During a colonoscopy, a specialist (a nurse or doctor) uses a thin flexible tube (a colonoscope) with a camera on the end of look inside the patient’s bowel. They check for cancer, and also for small growths called polyps that could lead to cancer in the future. Polyps may then be removed.
The scope guide give the specialist an image on the screen of where the colonoscope is within the bowel, and the shape it is in. This highlights issues such as the scope bending or looping within the bowel, and allows this to be corrected more easily. A colonoscopy can be unpleasant for the patient, and being able to see exactly where the scope is allows the specialist to move the scope more confidently and address issues more easily. This leads to much more comfortable procedures for patients and may even reduce the time taken for a procedure.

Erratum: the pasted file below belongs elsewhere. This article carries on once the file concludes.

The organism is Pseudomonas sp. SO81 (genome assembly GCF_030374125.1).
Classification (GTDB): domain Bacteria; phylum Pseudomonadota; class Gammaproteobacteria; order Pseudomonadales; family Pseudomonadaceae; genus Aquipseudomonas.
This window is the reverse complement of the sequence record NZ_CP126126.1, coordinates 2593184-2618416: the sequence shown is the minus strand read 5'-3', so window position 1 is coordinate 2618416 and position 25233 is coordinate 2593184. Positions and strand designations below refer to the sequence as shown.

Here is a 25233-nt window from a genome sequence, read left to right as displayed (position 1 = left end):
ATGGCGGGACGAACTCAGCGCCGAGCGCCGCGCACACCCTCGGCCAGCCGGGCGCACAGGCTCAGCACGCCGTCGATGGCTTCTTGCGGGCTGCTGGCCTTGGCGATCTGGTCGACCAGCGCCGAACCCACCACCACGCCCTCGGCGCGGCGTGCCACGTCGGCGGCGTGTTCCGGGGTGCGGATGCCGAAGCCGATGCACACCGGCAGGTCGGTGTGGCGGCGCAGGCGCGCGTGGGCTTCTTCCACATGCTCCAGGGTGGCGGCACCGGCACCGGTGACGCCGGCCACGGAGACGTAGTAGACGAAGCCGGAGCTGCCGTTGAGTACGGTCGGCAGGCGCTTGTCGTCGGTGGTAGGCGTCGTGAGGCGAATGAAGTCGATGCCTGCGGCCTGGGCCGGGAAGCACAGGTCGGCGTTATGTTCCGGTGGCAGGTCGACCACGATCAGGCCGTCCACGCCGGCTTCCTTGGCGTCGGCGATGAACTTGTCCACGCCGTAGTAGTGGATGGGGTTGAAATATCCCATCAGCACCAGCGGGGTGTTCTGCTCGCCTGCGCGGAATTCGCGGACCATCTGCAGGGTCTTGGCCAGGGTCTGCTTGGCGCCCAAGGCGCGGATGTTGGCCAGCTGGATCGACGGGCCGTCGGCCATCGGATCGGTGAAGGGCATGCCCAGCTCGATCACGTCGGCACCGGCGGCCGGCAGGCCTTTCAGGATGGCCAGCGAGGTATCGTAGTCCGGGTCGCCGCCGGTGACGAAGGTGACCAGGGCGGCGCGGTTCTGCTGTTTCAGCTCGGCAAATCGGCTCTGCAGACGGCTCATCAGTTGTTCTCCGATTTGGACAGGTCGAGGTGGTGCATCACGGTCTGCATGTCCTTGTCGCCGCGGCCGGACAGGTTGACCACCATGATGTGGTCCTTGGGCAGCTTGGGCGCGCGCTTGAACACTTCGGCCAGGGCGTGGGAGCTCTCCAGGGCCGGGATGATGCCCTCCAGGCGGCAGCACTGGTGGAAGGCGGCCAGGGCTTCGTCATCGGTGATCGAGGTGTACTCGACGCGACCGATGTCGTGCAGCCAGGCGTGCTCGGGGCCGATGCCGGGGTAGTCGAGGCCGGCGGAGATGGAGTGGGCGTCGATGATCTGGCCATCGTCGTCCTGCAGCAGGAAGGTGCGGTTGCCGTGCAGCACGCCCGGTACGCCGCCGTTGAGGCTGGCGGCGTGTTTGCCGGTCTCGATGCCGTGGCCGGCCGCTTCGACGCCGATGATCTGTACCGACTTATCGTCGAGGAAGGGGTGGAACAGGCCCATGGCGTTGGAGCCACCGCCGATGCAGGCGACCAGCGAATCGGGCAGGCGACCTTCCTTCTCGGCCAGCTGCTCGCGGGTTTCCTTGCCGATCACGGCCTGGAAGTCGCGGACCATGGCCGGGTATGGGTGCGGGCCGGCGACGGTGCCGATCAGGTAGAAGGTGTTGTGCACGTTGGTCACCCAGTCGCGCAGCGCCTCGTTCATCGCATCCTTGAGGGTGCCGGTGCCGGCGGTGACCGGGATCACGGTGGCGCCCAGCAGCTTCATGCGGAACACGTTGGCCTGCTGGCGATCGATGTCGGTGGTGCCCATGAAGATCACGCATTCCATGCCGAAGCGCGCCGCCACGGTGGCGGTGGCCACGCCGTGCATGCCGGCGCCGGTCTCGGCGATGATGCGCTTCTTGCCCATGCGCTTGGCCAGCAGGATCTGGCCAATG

Dr Mark Smith, Consultant Gastroenterologist, explained to us that screening for bowel cancer will be changing later this year, and the new test will be more effective.
This is likely to lead to more people going forward for colonoscopy procedures. While it is great that more people will be accessing important procedures (and as a result, being diagnosed more efficiently), the hospitals will need to build capacity in their departments to cope with the additional demand. Equipment such as these Scope Guides will really help towards this, as it helps to make procedures more efficient.
Sarah Harnden, a specialist nurse at RSH who also oversees training in the department, explained that this purchase will also help the trust in training new staff to perform colonoscopies. SaTH trains up to 20 people each year, from inside and outside the trust, to deliver such procedures and the Scope Guides make instruction much simpler, as trainees are given a clear image of the progress of the colonoscope. The Royal Shrewsbury Hospital is one of only about 20 hospitals in the country to have such an active training facility in this field and we are pleased to support this excellent work.